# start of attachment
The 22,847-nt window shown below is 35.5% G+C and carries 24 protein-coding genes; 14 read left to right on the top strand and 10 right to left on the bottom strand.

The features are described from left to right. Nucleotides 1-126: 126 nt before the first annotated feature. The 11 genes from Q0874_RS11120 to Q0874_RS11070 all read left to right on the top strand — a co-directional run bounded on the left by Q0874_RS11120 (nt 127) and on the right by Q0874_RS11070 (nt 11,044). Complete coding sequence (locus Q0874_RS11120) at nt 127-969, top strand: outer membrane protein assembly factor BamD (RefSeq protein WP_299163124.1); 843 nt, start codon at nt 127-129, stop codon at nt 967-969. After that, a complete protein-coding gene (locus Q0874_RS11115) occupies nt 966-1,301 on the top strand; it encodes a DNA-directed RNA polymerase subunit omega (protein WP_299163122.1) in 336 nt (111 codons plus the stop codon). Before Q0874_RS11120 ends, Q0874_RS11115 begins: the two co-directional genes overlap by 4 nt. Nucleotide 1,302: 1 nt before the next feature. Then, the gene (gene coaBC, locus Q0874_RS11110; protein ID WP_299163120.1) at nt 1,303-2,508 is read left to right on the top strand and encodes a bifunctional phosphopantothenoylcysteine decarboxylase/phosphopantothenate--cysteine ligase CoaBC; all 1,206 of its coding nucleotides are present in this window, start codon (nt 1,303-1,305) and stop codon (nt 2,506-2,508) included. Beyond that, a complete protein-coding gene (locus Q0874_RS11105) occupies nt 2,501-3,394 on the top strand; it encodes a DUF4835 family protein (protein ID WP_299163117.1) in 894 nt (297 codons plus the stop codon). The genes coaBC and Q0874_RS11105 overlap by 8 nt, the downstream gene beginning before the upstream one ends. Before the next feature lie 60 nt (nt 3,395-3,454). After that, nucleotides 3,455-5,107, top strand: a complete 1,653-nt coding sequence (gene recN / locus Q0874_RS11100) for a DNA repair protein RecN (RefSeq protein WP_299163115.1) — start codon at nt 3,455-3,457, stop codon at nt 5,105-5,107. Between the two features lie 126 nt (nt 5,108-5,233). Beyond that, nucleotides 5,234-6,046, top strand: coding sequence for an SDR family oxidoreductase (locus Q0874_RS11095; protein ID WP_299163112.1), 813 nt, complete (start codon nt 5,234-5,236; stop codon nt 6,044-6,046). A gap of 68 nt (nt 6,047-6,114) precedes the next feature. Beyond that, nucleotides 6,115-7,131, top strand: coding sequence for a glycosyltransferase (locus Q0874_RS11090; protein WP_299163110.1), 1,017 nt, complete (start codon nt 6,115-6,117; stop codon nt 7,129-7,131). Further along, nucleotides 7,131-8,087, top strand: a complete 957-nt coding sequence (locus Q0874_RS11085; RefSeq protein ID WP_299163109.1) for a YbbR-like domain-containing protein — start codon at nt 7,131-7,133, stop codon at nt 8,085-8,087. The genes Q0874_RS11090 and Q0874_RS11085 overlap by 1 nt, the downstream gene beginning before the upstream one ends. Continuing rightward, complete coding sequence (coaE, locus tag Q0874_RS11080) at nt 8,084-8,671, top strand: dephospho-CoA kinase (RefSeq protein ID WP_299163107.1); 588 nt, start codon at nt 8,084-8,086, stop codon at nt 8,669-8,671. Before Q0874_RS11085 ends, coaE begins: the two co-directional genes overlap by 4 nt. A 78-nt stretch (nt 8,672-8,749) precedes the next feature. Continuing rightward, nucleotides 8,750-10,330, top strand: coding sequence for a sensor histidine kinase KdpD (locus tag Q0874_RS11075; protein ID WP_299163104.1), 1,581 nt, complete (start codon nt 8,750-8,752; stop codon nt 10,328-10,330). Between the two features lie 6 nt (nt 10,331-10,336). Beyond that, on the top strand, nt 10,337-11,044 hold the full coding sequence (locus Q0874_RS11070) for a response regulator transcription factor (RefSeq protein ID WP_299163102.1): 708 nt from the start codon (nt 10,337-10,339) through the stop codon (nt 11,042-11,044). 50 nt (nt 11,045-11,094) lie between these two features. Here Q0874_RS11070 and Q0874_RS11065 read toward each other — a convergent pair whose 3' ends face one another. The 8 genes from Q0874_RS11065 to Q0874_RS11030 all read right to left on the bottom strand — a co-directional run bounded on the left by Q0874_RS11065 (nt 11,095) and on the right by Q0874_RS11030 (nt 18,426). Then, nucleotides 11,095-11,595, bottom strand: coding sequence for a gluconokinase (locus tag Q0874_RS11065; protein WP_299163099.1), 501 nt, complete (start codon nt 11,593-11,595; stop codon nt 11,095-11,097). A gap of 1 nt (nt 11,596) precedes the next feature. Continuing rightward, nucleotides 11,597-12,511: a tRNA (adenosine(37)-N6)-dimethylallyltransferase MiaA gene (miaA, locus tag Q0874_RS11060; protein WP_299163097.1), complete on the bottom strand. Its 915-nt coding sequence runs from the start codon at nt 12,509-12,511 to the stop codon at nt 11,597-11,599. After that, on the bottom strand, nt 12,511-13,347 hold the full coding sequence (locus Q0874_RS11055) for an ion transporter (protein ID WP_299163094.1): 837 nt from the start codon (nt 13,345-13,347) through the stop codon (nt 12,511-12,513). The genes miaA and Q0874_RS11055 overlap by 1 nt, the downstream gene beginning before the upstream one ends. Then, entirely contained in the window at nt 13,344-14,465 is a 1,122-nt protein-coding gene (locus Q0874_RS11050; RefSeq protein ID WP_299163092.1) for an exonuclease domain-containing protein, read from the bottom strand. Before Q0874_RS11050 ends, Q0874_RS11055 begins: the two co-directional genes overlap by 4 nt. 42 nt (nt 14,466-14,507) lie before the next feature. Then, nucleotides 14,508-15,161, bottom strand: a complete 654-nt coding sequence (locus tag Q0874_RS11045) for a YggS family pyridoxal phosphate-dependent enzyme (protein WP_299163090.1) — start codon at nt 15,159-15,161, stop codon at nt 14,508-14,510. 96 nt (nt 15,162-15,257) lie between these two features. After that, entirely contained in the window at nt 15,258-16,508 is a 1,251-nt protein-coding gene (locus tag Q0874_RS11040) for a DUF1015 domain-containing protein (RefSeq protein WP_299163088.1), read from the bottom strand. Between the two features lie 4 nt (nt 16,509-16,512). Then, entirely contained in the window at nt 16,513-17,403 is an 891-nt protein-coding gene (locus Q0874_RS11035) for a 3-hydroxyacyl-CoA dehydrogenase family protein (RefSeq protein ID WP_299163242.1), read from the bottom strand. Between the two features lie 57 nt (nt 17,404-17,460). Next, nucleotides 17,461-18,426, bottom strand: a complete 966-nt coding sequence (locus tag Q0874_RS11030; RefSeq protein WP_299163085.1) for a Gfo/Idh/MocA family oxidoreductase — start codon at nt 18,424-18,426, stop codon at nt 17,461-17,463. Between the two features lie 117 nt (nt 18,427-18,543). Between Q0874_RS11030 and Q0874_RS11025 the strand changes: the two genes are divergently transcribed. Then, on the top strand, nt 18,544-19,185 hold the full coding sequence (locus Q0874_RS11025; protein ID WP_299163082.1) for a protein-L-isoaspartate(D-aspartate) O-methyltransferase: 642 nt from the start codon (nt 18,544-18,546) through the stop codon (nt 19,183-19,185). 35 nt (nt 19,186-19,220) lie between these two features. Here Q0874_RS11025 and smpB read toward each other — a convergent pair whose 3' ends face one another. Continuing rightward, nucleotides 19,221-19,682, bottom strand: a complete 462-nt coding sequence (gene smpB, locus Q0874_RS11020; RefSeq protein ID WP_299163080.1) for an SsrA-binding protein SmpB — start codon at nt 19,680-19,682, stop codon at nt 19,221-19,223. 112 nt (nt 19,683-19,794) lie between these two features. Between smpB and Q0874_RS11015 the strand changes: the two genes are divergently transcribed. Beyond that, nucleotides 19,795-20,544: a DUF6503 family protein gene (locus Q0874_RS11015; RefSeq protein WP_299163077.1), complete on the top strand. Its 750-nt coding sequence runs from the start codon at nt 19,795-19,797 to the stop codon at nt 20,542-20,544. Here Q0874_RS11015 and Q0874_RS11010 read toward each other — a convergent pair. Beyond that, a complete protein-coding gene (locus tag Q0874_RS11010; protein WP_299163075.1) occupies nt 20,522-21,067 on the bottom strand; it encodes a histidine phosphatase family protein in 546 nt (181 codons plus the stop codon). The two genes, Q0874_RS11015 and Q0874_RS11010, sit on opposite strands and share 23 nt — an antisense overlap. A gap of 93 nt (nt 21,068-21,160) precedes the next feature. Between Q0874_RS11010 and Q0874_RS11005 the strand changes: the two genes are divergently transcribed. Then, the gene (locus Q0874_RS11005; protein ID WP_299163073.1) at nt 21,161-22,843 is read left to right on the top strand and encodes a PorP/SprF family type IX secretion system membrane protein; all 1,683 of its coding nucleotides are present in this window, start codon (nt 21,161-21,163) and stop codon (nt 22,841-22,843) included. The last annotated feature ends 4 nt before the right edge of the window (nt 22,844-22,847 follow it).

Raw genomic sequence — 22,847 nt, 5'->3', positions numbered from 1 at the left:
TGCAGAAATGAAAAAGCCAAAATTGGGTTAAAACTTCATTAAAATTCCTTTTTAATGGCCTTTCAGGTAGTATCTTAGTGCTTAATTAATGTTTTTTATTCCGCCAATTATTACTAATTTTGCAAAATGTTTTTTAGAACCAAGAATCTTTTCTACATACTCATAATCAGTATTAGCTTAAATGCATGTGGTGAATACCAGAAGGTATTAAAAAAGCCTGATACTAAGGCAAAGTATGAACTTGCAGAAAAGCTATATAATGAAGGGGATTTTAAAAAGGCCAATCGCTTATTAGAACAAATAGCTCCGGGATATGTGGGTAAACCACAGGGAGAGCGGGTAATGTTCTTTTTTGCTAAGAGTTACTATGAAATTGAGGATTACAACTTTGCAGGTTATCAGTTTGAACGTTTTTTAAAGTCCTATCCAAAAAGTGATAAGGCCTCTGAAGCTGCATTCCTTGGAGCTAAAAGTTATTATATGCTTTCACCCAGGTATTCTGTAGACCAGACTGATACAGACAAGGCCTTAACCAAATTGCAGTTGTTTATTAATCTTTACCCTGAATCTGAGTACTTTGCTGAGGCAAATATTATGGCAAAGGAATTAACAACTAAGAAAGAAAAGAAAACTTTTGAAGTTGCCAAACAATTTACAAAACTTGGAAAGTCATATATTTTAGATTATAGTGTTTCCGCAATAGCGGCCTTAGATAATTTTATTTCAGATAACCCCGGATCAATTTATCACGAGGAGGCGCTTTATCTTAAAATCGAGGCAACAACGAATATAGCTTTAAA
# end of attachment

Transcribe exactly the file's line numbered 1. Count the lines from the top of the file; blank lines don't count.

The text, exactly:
The 22,847-nt window shown below is 35.5% G+C and carries 24 protein-coding genes; 14 read left to right on the top strand and 10 right to left on the bottom strand.